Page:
Pa. attorney general files suit against student loan company

Susan Snyder, The Philadelphia Inquirer on

Published in Business News

PHILADELPHIA -- The Pennsylvania attorney general's office filed suit Thursday against Navient, the largest U.S. student-loan servicer, alleging widespread abuses and deceptive acts involving its administration of student loans.

The suit against Navient Corp. and its subsidiary Navient Solutions, LLC, formerly a part of Sallie Mae, could affect hundreds of thousands of Pennsylvanians, Attorney General Josh Shapiro said, noting the office is seeking restitution for all borrowers affected by the practices.

That includes anyone who received private student loans from Sallie Mae and anyone who has had their federal or private student loans serviced by Navient and has had problems with repayment.

"Navient's deceptive practices and predatory conduct harmed student borrowers and put their own profits ahead of the interests of millions of families across our country who are struggling to repay student loans," Shapiro said in a statement.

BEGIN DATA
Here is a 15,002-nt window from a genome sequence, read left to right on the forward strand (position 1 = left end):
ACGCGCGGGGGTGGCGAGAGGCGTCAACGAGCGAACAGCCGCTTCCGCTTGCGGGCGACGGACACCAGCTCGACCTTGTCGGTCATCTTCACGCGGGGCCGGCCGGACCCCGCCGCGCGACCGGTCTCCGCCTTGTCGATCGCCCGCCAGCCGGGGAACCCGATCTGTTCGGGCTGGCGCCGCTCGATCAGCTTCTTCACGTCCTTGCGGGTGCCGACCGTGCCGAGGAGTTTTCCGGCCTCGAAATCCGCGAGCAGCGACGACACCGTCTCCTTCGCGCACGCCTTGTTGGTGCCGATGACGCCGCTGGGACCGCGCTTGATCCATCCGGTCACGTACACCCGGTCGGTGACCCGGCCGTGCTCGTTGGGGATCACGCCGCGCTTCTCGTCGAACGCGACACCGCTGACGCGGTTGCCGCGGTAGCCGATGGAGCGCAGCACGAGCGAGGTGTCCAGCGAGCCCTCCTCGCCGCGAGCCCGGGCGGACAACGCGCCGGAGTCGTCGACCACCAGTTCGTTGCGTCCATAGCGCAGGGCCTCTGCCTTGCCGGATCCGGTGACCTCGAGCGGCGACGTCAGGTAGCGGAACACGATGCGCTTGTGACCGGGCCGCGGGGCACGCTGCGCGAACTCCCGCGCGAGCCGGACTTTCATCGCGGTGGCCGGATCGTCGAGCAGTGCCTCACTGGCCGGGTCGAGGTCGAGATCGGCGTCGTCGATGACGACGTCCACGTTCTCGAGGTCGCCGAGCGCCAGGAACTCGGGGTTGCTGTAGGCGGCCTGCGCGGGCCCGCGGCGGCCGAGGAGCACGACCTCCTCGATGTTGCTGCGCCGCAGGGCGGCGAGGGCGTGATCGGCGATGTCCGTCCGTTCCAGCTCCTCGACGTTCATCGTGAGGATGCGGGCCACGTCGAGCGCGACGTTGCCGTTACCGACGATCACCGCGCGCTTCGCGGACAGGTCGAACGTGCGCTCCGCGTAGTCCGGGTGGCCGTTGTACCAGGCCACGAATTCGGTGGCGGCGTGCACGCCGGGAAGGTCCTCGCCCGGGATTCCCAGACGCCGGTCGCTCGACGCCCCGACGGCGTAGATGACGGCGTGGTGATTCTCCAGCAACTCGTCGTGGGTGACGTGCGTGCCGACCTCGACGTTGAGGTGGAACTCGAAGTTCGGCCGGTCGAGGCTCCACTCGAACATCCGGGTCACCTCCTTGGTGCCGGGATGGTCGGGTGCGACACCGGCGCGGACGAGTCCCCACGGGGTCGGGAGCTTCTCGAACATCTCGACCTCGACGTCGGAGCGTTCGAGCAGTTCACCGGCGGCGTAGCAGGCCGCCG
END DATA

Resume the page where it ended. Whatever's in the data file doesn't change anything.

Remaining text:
Navient countered in a statement that the allegations "are completely unfounded and the case was filed without any review of Pennsylvania residents' customer accounts."

"We comply with the rules that govern the student loan program as set by Congress and the Department of Education, and there are no allegations that we have violated these rules," said Patricia Nash Christel, vice president of corporate communications, asserting that Navient-serviced borrowers are 37 percent less likely to default than those serviced by others.

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The Wilmington, Del.-based company already is the subject of a federal lawsuit filed earlier this year by the Consumer Financial Protection Bureau. Washington state and Illinois also have sued the company.

Pennsylvania residents have filed 1,059 complaints against Navient with the Consumer Financial Protection Bureau as of September, the attorney general's office said.

Navient has 12 million-plus borrowers nationally, more than six million of them through a contract with the U.S. Department of Education, and more than $300 billion in federal and private student loans.

The suit filed in the U.S. District Court for the Middle District of Pennsylvania alleges the company has "engaged in practices that have harmed countless student loan borrowers by ... peddling risky and expensive subprime loans that they knew or should have known were likely to default, and ... while servicing student loans, failing to perform core servicing duties, thereby causing harm to borrowers and cosigners."


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